Photo: Flickr/YIM Hafiz
Fish oil, rich in omega-3 fatty acids, is commonly thought to be important in a healthy diet and people often take it in pill form as a dietary supplement.Advocates for fish oil claim it can help heart disease, stroke, depression, osteoporosis, and much more. New research shows that these health claims may be exaggerated, and taking fish oil supplements may be unnecessary.
The list of health benefits attributed to fish oil is long. While some studies support these benefits, recent publications have debunked some claims. Some of these recent studies include:
- A September 2012 review of 20 fish oil studies, published in the Journal of the American Medical Association found that taking fish oil supplements, or increasing fish in your diet, does not reduce your risk of stroke, heart attack, or death.
- A June 2012 review by The Cochrane Collaboration concluding that fish oil supplements fail to prevent, or treat cognitive decline.
- A 2011 review by Yale University found that omega-3’s don’t significantly alleviate depression.
There may be a number of reasons for these recent negative findings.
- Most studies that found benefits of fish oil were done on people with heart disease, or heart disease risk factors, not healthy people.
- A preliminary study by the University of Birmingham suggests certain ethnic groups may absorb fat more effectively and may therefore benefit more from omega-3 supplements.
- Research has also not taken the effects of other medication into consideration. Although this needs to be further investigated, research by Utrecht University in the Netherlands found that fish oil supplements have no effect on people already treating their conditions with medication, but did cut risk of a second heart attack by half when not taking any other medication.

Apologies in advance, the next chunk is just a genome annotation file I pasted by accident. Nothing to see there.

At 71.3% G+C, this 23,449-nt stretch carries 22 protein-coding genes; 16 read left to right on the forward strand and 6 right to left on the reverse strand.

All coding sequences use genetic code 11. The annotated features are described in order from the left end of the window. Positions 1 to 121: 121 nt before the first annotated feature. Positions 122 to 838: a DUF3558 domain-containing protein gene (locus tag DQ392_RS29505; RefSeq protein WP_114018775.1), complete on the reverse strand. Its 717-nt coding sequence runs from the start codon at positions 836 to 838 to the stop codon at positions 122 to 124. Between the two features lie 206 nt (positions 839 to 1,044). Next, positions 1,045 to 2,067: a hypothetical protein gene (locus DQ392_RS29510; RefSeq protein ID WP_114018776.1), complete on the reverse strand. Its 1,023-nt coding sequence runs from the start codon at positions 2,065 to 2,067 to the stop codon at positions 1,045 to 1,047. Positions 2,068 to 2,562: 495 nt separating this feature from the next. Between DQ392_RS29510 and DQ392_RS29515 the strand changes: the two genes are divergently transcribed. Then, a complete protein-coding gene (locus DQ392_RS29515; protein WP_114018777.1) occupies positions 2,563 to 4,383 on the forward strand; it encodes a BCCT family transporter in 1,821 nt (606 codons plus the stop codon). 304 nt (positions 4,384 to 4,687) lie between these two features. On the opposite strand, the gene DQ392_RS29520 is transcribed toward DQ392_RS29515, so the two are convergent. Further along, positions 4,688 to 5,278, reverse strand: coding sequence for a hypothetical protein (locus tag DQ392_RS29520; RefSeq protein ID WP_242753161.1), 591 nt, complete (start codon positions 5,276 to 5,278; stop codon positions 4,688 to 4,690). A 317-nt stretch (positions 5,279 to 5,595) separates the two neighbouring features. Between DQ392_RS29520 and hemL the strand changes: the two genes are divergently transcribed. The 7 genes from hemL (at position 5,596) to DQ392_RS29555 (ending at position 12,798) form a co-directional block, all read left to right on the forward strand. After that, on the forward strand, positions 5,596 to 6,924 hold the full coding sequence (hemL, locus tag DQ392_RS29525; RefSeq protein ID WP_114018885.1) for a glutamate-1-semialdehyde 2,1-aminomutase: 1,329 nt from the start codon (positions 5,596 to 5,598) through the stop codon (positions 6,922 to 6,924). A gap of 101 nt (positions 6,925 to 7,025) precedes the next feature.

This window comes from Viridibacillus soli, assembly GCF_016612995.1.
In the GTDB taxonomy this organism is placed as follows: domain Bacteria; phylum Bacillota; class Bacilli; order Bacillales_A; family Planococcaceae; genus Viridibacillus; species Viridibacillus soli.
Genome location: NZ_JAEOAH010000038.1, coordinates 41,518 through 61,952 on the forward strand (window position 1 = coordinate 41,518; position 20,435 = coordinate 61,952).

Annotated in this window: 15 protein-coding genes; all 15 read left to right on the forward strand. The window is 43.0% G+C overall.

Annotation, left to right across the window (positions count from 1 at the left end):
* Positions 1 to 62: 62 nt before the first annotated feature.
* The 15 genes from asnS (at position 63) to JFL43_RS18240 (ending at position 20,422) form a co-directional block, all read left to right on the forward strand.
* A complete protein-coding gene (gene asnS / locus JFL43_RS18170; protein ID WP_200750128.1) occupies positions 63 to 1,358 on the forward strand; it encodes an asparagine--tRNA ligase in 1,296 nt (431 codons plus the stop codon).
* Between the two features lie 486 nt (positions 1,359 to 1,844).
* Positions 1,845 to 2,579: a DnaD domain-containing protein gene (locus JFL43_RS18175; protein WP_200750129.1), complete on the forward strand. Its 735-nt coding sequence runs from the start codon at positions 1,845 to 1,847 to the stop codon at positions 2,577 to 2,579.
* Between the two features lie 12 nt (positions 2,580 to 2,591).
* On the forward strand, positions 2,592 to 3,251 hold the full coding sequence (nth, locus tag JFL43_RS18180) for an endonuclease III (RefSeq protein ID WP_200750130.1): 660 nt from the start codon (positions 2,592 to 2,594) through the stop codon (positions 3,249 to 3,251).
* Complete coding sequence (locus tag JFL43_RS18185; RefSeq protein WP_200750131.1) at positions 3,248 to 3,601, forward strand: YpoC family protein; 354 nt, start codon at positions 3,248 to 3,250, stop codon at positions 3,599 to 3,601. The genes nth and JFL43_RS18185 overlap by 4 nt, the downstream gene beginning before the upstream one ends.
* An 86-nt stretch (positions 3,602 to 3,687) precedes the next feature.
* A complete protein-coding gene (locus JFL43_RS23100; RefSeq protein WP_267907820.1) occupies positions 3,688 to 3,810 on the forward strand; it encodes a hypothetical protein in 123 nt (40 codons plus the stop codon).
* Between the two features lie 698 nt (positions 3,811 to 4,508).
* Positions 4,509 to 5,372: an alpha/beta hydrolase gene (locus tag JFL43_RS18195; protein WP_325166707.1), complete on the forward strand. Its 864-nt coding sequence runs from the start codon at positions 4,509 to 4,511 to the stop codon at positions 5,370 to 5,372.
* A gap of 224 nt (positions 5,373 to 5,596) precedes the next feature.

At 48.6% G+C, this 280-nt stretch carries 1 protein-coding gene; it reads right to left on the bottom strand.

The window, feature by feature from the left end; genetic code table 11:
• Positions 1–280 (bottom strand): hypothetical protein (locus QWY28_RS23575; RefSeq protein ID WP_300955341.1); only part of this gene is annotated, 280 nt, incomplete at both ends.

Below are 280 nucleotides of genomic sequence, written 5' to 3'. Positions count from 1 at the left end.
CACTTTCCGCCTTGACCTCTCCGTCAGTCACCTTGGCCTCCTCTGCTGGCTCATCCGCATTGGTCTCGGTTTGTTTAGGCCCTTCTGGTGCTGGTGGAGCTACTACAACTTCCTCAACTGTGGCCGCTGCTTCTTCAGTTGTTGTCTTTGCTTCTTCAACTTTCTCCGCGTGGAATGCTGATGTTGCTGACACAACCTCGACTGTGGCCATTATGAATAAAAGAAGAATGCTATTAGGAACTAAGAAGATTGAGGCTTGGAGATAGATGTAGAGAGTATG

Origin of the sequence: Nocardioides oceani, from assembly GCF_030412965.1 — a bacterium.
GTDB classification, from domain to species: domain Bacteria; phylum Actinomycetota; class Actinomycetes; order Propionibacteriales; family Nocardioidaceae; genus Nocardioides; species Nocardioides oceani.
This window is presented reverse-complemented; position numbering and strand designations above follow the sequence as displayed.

- Fish consumption has doubled since 1961. An increased fish diet allows people to get an optimal amount of omega-3s, so supplements may be unnecessary.
While some of the benefits of fish oil may be debunked, the World Health organisation recommends taking Omega-3s during pregnancy to boost fetal brain development, and research does suggest they could reduce blood pressure, inflammation, and increase blood flow in the brain.
Although there may be some benefits to the supplements for some people, the United Nations Food and Agriculture organisation has concluded that most people get enough of these good fats from their diet and that more consumption in the form of pills doesn’t add health benefits. So, if you are healthy, save some money on supplements and just make sure you have a healthy diet.
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